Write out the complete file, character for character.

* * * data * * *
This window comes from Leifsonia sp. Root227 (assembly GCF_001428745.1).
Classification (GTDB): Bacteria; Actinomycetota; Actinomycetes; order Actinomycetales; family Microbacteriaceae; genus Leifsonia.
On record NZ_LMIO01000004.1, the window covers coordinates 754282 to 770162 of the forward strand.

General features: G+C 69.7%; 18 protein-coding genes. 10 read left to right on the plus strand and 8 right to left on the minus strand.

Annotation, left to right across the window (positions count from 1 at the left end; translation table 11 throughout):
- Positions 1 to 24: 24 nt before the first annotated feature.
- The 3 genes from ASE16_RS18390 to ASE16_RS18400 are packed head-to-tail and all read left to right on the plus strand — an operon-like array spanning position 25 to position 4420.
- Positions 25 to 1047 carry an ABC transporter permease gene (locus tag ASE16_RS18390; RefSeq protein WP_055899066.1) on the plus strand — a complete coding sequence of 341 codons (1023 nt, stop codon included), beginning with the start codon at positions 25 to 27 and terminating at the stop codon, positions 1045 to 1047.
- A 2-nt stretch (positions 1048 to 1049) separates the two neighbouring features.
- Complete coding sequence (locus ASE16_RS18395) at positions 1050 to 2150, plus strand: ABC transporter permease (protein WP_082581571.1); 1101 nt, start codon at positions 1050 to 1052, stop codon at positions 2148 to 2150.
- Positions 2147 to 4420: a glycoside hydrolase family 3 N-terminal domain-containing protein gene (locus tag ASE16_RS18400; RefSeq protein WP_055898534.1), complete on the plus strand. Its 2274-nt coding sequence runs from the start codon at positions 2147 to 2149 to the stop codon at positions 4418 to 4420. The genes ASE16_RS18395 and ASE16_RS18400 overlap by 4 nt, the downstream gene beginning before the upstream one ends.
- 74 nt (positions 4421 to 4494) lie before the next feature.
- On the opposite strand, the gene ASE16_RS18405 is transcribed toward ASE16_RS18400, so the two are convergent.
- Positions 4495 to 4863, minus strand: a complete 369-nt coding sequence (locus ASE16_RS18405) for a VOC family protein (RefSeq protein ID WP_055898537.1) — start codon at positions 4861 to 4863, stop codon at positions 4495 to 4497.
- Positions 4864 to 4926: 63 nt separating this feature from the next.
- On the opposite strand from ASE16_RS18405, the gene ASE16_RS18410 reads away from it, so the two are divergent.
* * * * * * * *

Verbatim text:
This window comes from Leifsonia sp. Root227 (assembly GCF_001428745.1).
Classification (GTDB): Bacteria; Actinomycetota; Actinomycetes; order Actinomycetales; family Microbacteriaceae; genus Leifsonia.
On record NZ_LMIO01000004.1, the window covers coordinates 754282 to 770162 of the forward strand.

General features: G+C 69.7%; 18 protein-coding genes. 10 read left to right on the plus strand and 8 right to left on the minus strand.

Annotation, left to right across the window (positions count from 1 at the left end; translation table 11 throughout):
- Positions 1 to 24: 24 nt before the first annotated feature.
- The 3 genes from ASE16_RS18390 to ASE16_RS18400 are packed head-to-tail and all read left to right on the plus strand — an operon-like array spanning position 25 to position 4420.
- Positions 25 to 1047 carry an ABC transporter permease gene (locus tag ASE16_RS18390; RefSeq protein WP_055899066.1) on the plus strand — a complete coding sequence of 341 codons (1023 nt, stop codon included), beginning with the start codon at positions 25 to 27 and terminating at the stop codon, positions 1045 to 1047.
- A 2-nt stretch (positions 1048 to 1049) separates the two neighbouring features.
- Complete coding sequence (locus ASE16_RS18395) at positions 1050 to 2150, plus strand: ABC transporter permease (protein WP_082581571.1); 1101 nt, start codon at positions 1050 to 1052, stop codon at positions 2148 to 2150.
- Positions 2147 to 4420: a glycoside hydrolase family 3 N-terminal domain-containing protein gene (locus tag ASE16_RS18400; RefSeq protein WP_055898534.1), complete on the plus strand. Its 2274-nt coding sequence runs from the start codon at positions 2147 to 2149 to the stop codon at positions 4418 to 4420. The genes ASE16_RS18395 and ASE16_RS18400 overlap by 4 nt, the downstream gene beginning before the upstream one ends.
- 74 nt (positions 4421 to 4494) lie before the next feature.
- On the opposite strand, the gene ASE16_RS18405 is transcribed toward ASE16_RS18400, so the two are convergent.
- Positions 4495 to 4863, minus strand: a complete 369-nt coding sequence (locus ASE16_RS18405) for a VOC family protein (RefSeq protein ID WP_055898537.1) — start codon at positions 4861 to 4863, stop codon at positions 4495 to 4497.
- Positions 4864 to 4926: 63 nt separating this feature from the next.
- On the opposite strand from ASE16_RS18405, the gene ASE16_RS18410 reads away from it, so the two are divergent.